Review of 'Shikasta'

Shikasta by Doris Lessing
1st book in the 'Canopus in Argos: Archives' series

shikasta.jpg Or, more correctly, “Re: Colonised Planet 5; Shikasta; Personal Psychological Historical Documents Relating to Visit by Johor (George Sherban); Emissary (Grade 9); 87th of the Last Period of the Last Days”. Yeah, it is a bit odd.

“Shikasta” tells the story of our planet from the perspective of Johor, an alien being from Canopus who returns to earth again and again (much like many of his species and others) on a mission to save it's inhabitants from their self-destructive ways. The novel begins with the retraction of alien resources supporting the planet that results in the extinction of the servile “giants”, wide-spread discussion and descent into anarchy despite Johor's best efforts at instilling a moral centre to the remaining population. We then move onto the events of the 20th century as seen through a series of reports from various operatives including Johor, now known as “George Sherban” who is uniting the youth of the world to build it anew following the first and second world wars. He works against the evil influence of another alien species, the Shammat, who wish nothing less than the destruction of the civilisation so desired by Canopus.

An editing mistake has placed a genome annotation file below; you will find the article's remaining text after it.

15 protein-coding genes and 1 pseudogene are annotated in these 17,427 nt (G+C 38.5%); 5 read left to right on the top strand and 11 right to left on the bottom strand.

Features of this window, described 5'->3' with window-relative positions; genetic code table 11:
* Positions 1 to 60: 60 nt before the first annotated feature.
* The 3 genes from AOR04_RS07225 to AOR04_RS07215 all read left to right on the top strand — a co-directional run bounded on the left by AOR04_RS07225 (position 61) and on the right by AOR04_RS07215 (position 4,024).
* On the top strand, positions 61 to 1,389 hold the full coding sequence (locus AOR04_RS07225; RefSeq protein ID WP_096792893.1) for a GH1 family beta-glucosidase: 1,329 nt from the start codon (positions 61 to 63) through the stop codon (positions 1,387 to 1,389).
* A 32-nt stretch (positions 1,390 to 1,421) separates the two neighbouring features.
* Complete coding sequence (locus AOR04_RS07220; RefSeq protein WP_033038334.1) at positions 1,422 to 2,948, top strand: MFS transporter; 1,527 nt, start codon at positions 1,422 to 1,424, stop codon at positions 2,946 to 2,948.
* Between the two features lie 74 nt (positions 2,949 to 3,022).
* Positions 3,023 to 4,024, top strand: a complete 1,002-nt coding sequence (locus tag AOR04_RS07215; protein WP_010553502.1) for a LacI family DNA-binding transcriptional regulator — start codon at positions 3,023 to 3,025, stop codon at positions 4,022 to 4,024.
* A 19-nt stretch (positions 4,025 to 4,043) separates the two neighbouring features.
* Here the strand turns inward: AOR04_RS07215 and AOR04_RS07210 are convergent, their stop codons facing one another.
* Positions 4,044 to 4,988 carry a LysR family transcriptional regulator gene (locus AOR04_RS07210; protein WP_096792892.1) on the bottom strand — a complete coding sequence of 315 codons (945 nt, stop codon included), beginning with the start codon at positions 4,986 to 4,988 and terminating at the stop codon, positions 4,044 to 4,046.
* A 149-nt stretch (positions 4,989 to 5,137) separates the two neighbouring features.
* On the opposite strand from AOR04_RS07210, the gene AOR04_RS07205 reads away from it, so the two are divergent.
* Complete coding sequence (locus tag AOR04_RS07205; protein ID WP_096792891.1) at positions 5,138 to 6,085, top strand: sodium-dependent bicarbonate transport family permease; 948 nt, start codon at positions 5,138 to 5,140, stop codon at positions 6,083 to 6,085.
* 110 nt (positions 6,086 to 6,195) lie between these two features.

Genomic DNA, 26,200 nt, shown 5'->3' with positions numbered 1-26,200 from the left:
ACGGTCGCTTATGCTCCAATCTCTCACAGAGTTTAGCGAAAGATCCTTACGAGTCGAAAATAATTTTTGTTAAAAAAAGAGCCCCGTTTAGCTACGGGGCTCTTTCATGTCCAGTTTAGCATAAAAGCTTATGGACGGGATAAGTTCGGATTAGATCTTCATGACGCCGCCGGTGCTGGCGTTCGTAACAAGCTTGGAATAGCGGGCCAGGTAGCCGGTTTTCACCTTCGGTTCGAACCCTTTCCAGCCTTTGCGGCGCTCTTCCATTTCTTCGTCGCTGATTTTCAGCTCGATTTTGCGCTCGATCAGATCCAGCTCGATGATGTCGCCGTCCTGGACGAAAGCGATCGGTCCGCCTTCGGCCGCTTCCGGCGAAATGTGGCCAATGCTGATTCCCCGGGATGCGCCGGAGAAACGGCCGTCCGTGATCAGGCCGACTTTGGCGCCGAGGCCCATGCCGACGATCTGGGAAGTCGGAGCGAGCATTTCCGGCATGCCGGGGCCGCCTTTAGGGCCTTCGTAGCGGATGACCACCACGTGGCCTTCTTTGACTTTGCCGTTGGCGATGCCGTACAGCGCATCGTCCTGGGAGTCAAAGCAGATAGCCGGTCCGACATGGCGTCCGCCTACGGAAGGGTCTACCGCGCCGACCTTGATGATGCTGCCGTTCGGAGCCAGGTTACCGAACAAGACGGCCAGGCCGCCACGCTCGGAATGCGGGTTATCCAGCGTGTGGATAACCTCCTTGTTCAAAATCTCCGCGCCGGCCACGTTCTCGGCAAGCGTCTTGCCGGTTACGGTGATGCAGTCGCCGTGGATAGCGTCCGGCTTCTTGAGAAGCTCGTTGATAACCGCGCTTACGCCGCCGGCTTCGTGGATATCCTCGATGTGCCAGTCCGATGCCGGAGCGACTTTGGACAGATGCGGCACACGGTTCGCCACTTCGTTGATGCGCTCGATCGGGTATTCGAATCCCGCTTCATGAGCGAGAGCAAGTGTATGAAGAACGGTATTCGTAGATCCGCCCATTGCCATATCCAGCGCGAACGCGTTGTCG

I have to admit it took the second try at reading this for me to actually complete it. It is difficult to follow and get into in the first half when it is not entirely clear that the planet they are discussing in somewhat abstract ways is actually Earth. Getting to grips with what exactly is going on and the “logic” of this setting takes some time but when this becomes clear and we enter the 20th century I found it much easier to follow. Though tempting it might be to descend into rhetoric and criticism in “Shikasta” Lessing remains quite neutral in reporting of the events on the planet using multiple perspectives and narratives to provide a diverse perspective though it is obvious, particularly in the later part of the novel that she most definitely believes that it is intrinsic in our nature to destroy ourselves (the “Trial” hosted by the youth army is between the whites and the rest of the world, which features, as you might expect, much acrimony yet concludes in a refreshingly honest way).

An interesting if somewhat dry and bleak socio-economic commentary on the whole of humanity leaving little room for optimism. Difficult to read but definitely imaginative and occasionally witty if not actually at any point actually amusing. Not a narrative in the traditional sense but more a chronicle of humanity told from an outsider's perspective. Can't say I will be picking it up again any time soon nor is it likely I will even read any of the subsequent books in this series of five.

Rating:

Review Date: 2020-05-08


Genre: Science Fiction

Publisher: Granada

Publication Date: 1979

ISBN: 0586053107